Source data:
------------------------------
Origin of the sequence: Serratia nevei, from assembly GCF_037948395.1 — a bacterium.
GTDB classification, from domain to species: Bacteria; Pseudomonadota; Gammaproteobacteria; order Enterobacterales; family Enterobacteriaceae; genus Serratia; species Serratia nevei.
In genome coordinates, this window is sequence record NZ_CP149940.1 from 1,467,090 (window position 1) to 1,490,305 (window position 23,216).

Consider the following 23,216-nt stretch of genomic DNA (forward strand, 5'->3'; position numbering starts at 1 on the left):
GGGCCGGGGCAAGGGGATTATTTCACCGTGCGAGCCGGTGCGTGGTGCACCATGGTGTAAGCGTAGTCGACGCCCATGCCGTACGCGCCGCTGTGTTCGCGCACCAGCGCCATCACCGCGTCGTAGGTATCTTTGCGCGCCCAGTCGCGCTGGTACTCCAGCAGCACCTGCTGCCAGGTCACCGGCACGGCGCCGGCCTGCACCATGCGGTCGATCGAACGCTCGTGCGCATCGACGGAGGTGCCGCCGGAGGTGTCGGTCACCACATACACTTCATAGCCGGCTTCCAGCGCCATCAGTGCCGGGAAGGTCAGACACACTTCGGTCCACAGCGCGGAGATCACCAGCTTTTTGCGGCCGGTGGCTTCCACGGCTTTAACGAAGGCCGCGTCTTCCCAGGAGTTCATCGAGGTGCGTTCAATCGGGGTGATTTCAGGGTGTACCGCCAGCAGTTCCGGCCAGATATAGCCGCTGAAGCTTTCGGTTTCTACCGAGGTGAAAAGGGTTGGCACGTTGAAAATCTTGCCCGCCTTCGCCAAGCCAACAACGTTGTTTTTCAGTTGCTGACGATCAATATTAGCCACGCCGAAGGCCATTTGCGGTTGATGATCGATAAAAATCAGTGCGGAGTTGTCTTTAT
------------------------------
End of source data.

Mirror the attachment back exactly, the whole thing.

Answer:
Origin of the sequence: Serratia nevei, from assembly GCF_037948395.1 — a bacterium.
GTDB classification, from domain to species: Bacteria; Pseudomonadota; Gammaproteobacteria; order Enterobacterales; family Enterobacteriaceae; genus Serratia; species Serratia nevei.
In genome coordinates, this window is sequence record NZ_CP149940.1 from 1,467,090 (window position 1) to 1,490,305 (window position 23,216).

Consider the following 23,216-nt stretch of genomic DNA (forward strand, 5'->3'; position numbering starts at 1 on the left):
GGGCCGGGGCAAGGGGATTATTTCACCGTGCGAGCCGGTGCGTGGTGCACCATGGTGTAAGCGTAGTCGACGCCCATGCCGTACGCGCCGCTGTGTTCGCGCACCAGCGCCATCACCGCGTCGTAGGTATCTTTGCGCGCCCAGTCGCGCTGGTACTCCAGCAGCACCTGCTGCCAGGTCACCGGCACGGCGCCGGCCTGCACCATGCGGTCGATCGAACGCTCGTGCGCATCGACGGAGGTGCCGCCGGAGGTGTCGGTCACCACATACACTTCATAGCCGGCTTCCAGCGCCATCAGTGCCGGGAAGGTCAGACACACTTCGGTCCACAGCGCGGAGATCACCAGCTTTTTGCGGCCGGTGGCTTCCACGGCTTTAACGAAGGCCGCGTCTTCCCAGGAGTTCATCGAGGTGCGTTCAATCGGGGTGATTTCAGGGTGTACCGCCAGCAGTTCCGGCCAGATATAGCCGCTGAAGCTTTCGGTTTCTACCGAGGTGAAAAGGGTTGGCACGTTGAAAATCTTGCCCGCCTTCGCCAAGCCAACAACGTTGTTTTTCAGTTGCTGACGATCAATATTAGCCACGCCGAAGGCCATTTGCGGTTGATGATCGATAAAAATCAGTGCGGAGTTGTCTTTAT